As expected, the Seahawks will have three compensatory draft picks this year — including a third-rounder for losing Byron Maxwell last offseason.
Adding a fifth-rounder for losing James Carpenter and a sixth for Malcolm Smith, the Seahawks now have nine picks: a first, a second, two thirds, a fourth, a fifth, a sixth and two sevenths. They have four picks in the top 97.
Last summer, they traded their fifth to Kansas City for safety Kelcie McCray and their sixth to Detroit for cornerback Mohammed Seisay. They acquired the other seventh from Dallas for running back Christine Michael.
This will be just the second time the Seahawks have ever had a third-round comp pick. In 2005, they pulled a third-rounder for losing Shawn Springs that they used on Leroy Hill.
The Hawks are one of seven teams with at least three comp picks this year. Dallas, New England and San Francisco each received four.
The Seahawks had just four total comp picks in John Schneider’s first five drafts, but two straight Super Bowl appearances created a big market for Seattle free agents, and they now have received seven comp picks in the last two years.
In 2015, they had four comp picks, thanks to losing Golden Tate (netted a fourth-round pick), Brandon Browner (fifth), Breno Giacomini (sixth), Walter Thurmond (sixth) and Clinton McDonald (did not count because they were already at the four-pick limit).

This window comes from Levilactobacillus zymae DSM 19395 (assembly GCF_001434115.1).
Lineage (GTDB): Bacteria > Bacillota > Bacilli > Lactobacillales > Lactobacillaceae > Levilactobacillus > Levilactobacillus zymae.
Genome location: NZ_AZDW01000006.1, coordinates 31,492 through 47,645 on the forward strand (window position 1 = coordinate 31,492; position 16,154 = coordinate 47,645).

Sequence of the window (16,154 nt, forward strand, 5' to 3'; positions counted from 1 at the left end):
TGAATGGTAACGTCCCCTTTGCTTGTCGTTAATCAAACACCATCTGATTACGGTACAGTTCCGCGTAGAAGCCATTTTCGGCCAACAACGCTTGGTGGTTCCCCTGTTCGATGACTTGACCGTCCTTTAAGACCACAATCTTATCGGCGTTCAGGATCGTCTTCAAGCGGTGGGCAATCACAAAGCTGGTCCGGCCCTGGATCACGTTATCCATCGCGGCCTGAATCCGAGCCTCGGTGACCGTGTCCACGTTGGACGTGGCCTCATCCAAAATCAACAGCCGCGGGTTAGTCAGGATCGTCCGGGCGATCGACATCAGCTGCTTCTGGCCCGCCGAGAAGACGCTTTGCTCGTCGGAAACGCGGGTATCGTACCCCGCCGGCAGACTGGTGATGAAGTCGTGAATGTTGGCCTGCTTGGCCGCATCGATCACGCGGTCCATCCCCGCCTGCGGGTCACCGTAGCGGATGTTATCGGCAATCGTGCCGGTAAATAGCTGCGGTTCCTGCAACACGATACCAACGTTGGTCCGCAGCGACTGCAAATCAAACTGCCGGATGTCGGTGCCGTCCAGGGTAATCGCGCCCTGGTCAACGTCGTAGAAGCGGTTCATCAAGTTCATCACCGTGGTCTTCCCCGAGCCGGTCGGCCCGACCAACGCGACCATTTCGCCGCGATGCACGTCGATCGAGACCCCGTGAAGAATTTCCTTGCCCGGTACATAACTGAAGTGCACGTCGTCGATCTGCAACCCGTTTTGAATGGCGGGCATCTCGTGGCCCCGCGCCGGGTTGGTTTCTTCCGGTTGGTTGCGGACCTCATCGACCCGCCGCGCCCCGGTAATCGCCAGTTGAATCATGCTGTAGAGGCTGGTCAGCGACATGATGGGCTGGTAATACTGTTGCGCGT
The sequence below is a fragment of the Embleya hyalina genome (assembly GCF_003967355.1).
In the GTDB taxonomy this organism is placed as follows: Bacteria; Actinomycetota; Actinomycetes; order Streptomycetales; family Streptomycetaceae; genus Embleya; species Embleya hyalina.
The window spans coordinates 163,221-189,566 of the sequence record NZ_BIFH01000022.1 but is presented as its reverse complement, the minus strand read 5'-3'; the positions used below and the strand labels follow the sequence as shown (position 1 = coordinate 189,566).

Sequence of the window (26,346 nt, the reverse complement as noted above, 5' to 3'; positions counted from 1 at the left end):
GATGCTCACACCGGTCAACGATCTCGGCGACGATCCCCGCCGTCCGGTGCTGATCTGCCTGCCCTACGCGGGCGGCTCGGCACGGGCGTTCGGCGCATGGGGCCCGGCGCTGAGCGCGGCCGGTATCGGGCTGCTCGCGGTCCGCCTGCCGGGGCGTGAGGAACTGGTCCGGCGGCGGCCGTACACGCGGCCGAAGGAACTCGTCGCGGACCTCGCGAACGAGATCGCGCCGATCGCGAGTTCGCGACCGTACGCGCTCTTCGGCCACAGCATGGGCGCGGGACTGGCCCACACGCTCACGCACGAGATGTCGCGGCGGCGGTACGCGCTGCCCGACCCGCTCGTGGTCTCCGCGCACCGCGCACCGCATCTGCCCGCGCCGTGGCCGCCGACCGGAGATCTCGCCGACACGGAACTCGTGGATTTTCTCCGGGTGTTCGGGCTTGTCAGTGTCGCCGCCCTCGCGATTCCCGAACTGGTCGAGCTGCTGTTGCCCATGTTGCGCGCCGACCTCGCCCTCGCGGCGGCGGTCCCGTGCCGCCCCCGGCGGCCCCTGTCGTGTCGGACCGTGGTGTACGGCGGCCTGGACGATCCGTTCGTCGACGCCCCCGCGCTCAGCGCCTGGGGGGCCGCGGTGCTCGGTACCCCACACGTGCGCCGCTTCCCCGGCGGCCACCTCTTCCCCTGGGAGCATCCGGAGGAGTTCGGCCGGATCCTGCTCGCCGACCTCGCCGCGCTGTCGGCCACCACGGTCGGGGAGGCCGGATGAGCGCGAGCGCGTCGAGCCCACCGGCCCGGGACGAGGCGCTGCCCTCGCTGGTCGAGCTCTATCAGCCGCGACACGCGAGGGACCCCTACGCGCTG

Next year, the Seahawks are looking at three comp picks, based on losing Bruce Irvin, J.R. Sweezy and Brandon Mebane. Nick Korte of Overthecap.com projects Irvin to be worth a fourth, Sweezy a fifth and Mebane a sixth. If Russell Okung signs elsewhere, that could bump it to four — depending on how many other Seattle UFAs leave and how many UFAs Seattle signs.
RULES FOR COMP PICKS
This compensatory system has been in place since 1994, the year after unrestricted free agency was implemented.
The basic rules for comp picks are such:
**A team losing more or better qualifying free agents than it acquires in the previous year is eligible to receive extra draft picks.
**Compensatory free agents are determined by a formula that uses salary, playing time and postseason honors. Only unrestricted free agents whose contracts naturally expire or void (no forced voids) are eligible under the formula, and those who sign one-year deals for low minimums generally do not count.
**A team receives picks that equal the net loss of compensatory free agents, with a maximum of four. The highest round in which a team can acquire a comp pick is the third (although a 10-year vet can net no more than a fifth).
**The league hands out 32 extra choices each year; if there are not 32 qualifying losses, the teams at the top of the draft receive the extra seventh-round picks until 32 choices have been allocated. (The league gave out 33 this year, possibly because New England and Kansas City both have forfeited picks.)
**Comp picks cannot be traded this year, but the rule will change in 2017.